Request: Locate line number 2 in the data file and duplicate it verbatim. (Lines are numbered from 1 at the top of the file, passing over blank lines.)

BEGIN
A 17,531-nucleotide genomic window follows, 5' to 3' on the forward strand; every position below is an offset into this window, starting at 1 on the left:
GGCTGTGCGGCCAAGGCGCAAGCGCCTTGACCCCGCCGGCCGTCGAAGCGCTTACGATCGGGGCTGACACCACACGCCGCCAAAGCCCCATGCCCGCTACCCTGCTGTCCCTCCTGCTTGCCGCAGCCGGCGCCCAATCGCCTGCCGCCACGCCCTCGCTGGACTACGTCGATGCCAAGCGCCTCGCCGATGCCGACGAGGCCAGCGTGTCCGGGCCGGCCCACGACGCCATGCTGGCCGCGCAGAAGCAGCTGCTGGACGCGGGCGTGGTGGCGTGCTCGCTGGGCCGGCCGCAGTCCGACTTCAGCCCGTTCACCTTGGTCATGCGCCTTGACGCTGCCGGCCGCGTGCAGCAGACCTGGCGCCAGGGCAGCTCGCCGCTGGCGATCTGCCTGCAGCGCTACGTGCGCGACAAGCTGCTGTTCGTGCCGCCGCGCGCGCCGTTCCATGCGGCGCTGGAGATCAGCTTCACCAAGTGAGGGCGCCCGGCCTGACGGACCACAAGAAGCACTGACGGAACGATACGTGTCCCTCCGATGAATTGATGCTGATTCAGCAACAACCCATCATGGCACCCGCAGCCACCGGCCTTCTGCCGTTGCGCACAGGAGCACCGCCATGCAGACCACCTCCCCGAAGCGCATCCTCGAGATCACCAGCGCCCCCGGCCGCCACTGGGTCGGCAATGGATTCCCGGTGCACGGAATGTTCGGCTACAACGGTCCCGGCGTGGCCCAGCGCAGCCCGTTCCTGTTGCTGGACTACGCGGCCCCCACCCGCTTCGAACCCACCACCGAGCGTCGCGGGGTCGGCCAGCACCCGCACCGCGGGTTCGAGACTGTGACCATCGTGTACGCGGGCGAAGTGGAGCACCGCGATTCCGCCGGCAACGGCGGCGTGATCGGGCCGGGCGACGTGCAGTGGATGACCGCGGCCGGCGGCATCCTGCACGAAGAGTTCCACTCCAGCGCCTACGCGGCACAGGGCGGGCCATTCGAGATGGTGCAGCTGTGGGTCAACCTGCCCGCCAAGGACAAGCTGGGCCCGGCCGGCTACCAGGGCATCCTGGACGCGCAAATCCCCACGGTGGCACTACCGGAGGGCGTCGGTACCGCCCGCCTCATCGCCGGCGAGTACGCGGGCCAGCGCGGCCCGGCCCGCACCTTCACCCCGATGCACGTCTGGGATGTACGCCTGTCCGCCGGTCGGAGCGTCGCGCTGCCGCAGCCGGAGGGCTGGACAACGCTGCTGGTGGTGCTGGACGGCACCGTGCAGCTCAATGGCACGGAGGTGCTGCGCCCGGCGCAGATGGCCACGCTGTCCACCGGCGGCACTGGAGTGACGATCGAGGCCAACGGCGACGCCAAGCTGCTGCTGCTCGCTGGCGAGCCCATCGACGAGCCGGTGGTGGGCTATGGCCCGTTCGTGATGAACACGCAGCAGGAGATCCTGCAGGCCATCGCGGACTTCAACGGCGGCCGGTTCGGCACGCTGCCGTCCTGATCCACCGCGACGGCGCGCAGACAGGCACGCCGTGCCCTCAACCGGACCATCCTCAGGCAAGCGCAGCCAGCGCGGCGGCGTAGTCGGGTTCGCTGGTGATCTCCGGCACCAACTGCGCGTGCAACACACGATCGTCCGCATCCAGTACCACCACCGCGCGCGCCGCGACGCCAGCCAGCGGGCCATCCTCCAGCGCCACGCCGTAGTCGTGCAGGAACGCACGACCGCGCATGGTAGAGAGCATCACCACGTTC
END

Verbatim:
GGCTGTGCGGCCAAGGCGCAAGCGCCTTGACCCCGCCGGCCGTCGAAGCGCTTACGATCGGGGCTGACACCACACGCCGCCAAAGCCCCATGCCCGCTACCCTGCTGTCCCTCCTGCTTGCCGCAGCCGGCGCCCAATCGCCTGCCGCCACGCCCTCGCTGGACTACGTCGATGCCAAGCGCCTCGCCGATGCCGACGAGGCCAGCGTGTCCGGGCCGGCCCACGACGCCATGCTGGCCGCGCAGAAGCAGCTGCTGGACGCGGGCGTGGTGGCGTGCTCGCTGGGCCGGCCGCAGTCCGACTTCAGCCCGTTCACCTTGGTCATGCGCCTTGACGCTGCCGGCCGCGTGCAGCAGACCTGGCGCCAGGGCAGCTCGCCGCTGGCGATCTGCCTGCAGCGCTACGTGCGCGACAAGCTGCTGTTCGTGCCGCCGCGCGCGCCGTTCCATGCGGCGCTGGAGATCAGCTTCACCAAGTGAGGGCGCCCGGCCTGACGGACCACAAGAAGCACTGACGGAACGATACGTGTCCCTCCGATGAATTGATGCTGATTCAGCAACAACCCATCATGGCACCCGCAGCCACCGGCCTTCTGCCGTTGCGCACAGGAGCACCGCCATGCAGACCACCTCCCCGAAGCGCATCCTCGAGATCACCAGCGCCCCCGGCCGCCACTGGGTCGGCAATGGATTCCCGGTGCACGGAATGTTCGGCTACAACGGTCCCGGCGTGGCCCAGCGCAGCCCGTTCCTGTTGCTGGACTACGCGGCCCCCACCCGCTTCGAACCCACCACCGAGCGTCGCGGGGTCGGCCAGCACCCGCACCGCGGGTTCGAGACTGTGACCATCGTGTACGCGGGCGAAGTGGAGCACCGCGATTCCGCCGGCAACGGCGGCGTGATCGGGCCGGGCGACGTGCAGTGGATGACCGCGGCCGGCGGCATCCTGCACGAAGAGTTCCACTCCAGCGCCTACGCGGCACAGGGCGGGCCATTCGAGATGGTGCAGCTGTGGGTCAACCTGCCCGCCAAGGACAAGCTGGGCCCGGCCGGCTACCAGGGCATCCTGGACGCGCAAATCCCCACGGTGGCACTACCGGAGGGCGTCGGTACCGCCCGCCTCATCGCCGGCGAGTACGCGGGCCAGCGCGGCCCGGCCCGCACCTTCACCCCGATGCACGTCTGGGATGTACGCCTGTCCGCCGGTCGGAGCGTCGCGCTGCCGCAGCCGGAGGGCTGGACAACGCTGCTGGTGGTGCTGGACGGCACCGTGCAGCTCAATGGCACGGAGGTGCTGCGCCCGGCGCAGATGGCCACGCTGTCCACCGGCGGCACTGGAGTGACGATCGAGGCCAACGGCGACGCCAAGCTGCTGCTGCTCGCTGGCGAGCCCATCGACGAGCCGGTGGTGGGCTATGGCCCGTTCGTGATGAACACGCAGCAGGAGATCCTGCAGGCCATCGCGGACTTCAACGGCGGCCGGTTCGGCACGCTGCCGTCCTGATCCACCGCGACGGCGCGCAGACAGGCACGCCGTGCCCTCAACCGGACCATCCTCAGGCAAGCGCAGCCAGCGCGGCGGCGTAGTCGGGTTCGCTGGTGATCTCCGGCACCAACTGCGCGTGCAACACACGATCGTCCGCATCCAGTACCACCACCGCGCGCGCCGCGACGCCAGCCAGCGGGCCATCCTCCAGCGCCACGCCGTAGTCGTGCAGGAACGCACGACCGCGCATGGTAGAGAGCATCACCACGTTC